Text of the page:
So all blogs I went to say that intransitive verbs do not take an indirect object. But consider this sentence:

  • She is speaking to him.

Isn't speaking in this case intransitive? And isn't him an indirect object?

  • 4
    Why is "him" an indirect object?
    – alphabet
    Jul 30, 2023 at 2:56
  • 1
    @alphabet because it is preceded by to, meaning it isn't taking the verb directly
    – Rommel Bagasina
    Jul 30, 2023 at 2:59
  • @alphabet - Some define indirect object more broadly, I recently discovered. However, IDK if that applies to this case…
    – HippoSawrUs
    Jul 30, 2023 at 3:24
  • 1
  • Indeed, when I was taught grammar, and did things like diagram sentences, an indirect object was diagrammed as if it were the object of a preposition, but where the preposition goes on the slanted line, an implied preposition (or just the letter "x" if the implied preposition isn't obvious) is written in parentheses. I was also taught that an imperative sentence should be written with "(you)" as the subject if it isn't explicit in the text. Jul 31, 2023 at 17:54

6 Answers 6


This sentence contains an indirect object and a direct object:

I gave my friend a book.

This sentence contains no indirect object, just a direct object and a prepositional phrase:

I gave a book to my friend.

This sentence, the one you cited, contains no object of any kind, but only a prepositional phrase:

He is speaking to him.

Some define "indirect object" more loosely, but I doubt that any would count "him" in "He is speaking to him" as an indirect object.

  • 3
    The Wikipedia article on prepositions has this: "...the recipient of a transfer – give it to him (sometimes marked by a dative or an indirect object)...*." So right or wrong, some do consider "him" to be an indirect object, at least with "give", so I don't see why not with "speak".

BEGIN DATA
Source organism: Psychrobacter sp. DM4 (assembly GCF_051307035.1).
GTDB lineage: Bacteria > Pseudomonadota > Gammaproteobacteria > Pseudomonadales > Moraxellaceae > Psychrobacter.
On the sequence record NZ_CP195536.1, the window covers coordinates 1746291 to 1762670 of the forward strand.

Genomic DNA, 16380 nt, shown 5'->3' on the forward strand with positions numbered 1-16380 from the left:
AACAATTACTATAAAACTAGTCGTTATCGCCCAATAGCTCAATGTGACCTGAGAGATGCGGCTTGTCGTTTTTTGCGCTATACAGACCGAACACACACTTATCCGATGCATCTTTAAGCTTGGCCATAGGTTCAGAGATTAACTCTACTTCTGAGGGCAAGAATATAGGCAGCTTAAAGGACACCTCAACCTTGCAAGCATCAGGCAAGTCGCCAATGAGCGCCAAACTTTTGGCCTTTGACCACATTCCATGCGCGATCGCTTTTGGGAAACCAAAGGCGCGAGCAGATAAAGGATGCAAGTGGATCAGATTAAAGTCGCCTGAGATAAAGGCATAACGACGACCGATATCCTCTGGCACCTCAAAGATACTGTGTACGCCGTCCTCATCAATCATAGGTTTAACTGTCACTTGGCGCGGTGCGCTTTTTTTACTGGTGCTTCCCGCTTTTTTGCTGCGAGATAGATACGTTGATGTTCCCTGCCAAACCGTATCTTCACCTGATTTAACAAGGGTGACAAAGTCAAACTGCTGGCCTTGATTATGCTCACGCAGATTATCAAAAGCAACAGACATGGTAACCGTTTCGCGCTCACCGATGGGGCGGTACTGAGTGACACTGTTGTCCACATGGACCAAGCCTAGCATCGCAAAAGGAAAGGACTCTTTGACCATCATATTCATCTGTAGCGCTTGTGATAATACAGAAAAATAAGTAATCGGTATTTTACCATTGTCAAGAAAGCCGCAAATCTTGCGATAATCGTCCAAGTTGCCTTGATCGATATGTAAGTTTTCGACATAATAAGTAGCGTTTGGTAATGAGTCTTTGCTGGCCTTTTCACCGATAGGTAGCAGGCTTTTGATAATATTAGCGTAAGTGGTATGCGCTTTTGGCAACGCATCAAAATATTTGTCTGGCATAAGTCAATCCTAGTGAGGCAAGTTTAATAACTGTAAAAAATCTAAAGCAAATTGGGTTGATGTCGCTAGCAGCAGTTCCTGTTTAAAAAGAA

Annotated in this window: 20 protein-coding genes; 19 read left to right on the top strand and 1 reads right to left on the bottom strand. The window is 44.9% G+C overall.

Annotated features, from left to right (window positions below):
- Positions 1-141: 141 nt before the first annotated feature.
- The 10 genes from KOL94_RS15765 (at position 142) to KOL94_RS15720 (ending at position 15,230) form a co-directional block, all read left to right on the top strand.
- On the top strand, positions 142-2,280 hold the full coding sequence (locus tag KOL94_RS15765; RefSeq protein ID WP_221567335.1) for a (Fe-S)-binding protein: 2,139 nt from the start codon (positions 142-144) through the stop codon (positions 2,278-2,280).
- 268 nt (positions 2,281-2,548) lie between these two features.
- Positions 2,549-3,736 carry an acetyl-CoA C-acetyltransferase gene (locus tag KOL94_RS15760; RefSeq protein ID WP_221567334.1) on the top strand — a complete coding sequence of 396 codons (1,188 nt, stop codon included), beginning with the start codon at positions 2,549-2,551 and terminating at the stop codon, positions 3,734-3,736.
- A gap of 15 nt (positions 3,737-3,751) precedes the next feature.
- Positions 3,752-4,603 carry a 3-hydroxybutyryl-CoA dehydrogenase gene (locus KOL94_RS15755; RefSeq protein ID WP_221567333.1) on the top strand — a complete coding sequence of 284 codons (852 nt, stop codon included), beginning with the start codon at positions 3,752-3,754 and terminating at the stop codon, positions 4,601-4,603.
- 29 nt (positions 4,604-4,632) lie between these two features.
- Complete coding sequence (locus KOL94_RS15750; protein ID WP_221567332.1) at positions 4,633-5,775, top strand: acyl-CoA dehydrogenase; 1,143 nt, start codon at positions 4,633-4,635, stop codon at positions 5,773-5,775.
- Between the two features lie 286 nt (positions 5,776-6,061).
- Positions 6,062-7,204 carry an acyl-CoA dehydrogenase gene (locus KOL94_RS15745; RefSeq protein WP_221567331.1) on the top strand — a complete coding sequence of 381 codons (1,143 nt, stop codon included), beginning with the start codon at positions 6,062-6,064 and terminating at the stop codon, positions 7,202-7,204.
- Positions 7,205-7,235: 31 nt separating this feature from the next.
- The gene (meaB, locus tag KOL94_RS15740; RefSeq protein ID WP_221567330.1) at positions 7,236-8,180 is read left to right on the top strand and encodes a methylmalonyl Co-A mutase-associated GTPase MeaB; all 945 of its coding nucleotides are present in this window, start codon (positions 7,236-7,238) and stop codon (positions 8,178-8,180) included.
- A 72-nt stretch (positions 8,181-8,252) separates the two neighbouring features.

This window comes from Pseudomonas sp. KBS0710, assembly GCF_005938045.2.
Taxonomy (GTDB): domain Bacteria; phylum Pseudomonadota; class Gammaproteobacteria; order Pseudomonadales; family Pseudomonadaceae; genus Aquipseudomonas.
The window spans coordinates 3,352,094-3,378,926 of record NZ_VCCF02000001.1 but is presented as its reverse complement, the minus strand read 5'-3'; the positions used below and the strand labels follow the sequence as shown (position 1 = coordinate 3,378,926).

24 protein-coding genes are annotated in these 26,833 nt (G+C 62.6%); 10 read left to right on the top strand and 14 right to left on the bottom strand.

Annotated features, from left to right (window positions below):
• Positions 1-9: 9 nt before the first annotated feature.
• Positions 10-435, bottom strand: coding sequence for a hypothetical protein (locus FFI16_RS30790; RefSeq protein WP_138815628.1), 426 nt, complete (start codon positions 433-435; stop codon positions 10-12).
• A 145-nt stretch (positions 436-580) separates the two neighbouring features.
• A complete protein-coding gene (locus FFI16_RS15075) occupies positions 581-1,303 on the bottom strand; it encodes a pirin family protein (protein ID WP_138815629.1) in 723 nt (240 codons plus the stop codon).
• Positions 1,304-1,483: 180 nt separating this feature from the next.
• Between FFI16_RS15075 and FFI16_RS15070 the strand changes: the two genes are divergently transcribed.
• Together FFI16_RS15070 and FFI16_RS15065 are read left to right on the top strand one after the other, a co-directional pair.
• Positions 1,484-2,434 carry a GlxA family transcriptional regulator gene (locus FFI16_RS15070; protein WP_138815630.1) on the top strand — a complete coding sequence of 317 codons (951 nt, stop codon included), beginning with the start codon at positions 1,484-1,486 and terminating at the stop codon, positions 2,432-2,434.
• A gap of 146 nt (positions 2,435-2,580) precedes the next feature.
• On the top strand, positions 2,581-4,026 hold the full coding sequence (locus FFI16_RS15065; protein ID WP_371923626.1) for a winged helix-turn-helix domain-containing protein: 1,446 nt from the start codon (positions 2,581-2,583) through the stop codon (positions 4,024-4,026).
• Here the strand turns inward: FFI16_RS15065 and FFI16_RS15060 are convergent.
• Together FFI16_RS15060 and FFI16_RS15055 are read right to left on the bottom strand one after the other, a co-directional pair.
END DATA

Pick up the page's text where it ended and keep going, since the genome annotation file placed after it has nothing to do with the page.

– gotube
    Jul 30, 2023 at 21:35
  • What is an indirect object, if not "him"? Aug 1, 2023 at 23:27
  • 1
    +1 Anyone calling him an indirect object is confusing syntax for semantics.
    – DW256
    Aug 12, 2023 at 5:12

He is speaking to him

The verb speak licenses a complement in the from of a preposition phrase that contains an object. These sorts of objects are oblique objects of the verb because, though arguments of the verb, they are objects of the preposition first and related to the verb only indirectly through the preposition.


He is [addressing [him]]. [VP [O]]

He is [speaking [to [him]]]. [VP [PP [O]]]

Direct and indirect objects only come into play when there are two noun phrase elements directly licensed by the verb heading the verb phrase, the indirect object typically preceding the direct object.

He is [telling [him] [a story]]. [VP [IO] [DO]]

Otherwise we simply have an object.

He is [telling [him]]. [VP [O]]

He is [telling [a story]]. [VP [O]]

Note that direct object and indirect object are labels for functions in clause structure (syntax), not labels for meaning (semantics). Semantically, but not syntactically, the following are equivalent:

He gave a book to him.

He gave him a book.

  • 1
    ... But 'She threw him a look' cannot undergo this transformation (using the to-phrase); interestingly, 'She threw a look at him' does work. Though again, 'She threw a book at him' does not correspond to 'She threw him a book'. Jul 30, 2023 at 15:26

The OED considers speak to a phrasal verb.

speak v.
Phrasal verbs
PV.1. With prepositions, in more or less specialized uses.
to speak to ——
1. To address words or discourse to (a person); to talk to, converse with.
Source: Oxford English Dictionary (login required)

Thus speak to is a transitive verb. That makes him in she is speaking to him the direct object.

Others call speak to a prepositional verb:

The prepositional verb is a common intransitive verb form in the English language. Prepositional verbs consist of a verb plus a prepositional phrase that functions as a verb phrase complement.
Source: Linguistics Girl)

Either way, your sentence does have an object (either a direct object or an object of the preposition) — one that can be promoted to the subject position to create a passive voice construction:

He is being spoken to [by her].


This seems like it's an argument over definitions.

Some folk use the term "intransitive verb" to mean "not taking any object", while others use the term to mean "not taking a direct object".

My early education in English put me among the latter, but given how much English grammar has changed in the last 40 or so years, I wouldn't be surprised to find that the uses of terminology have changed.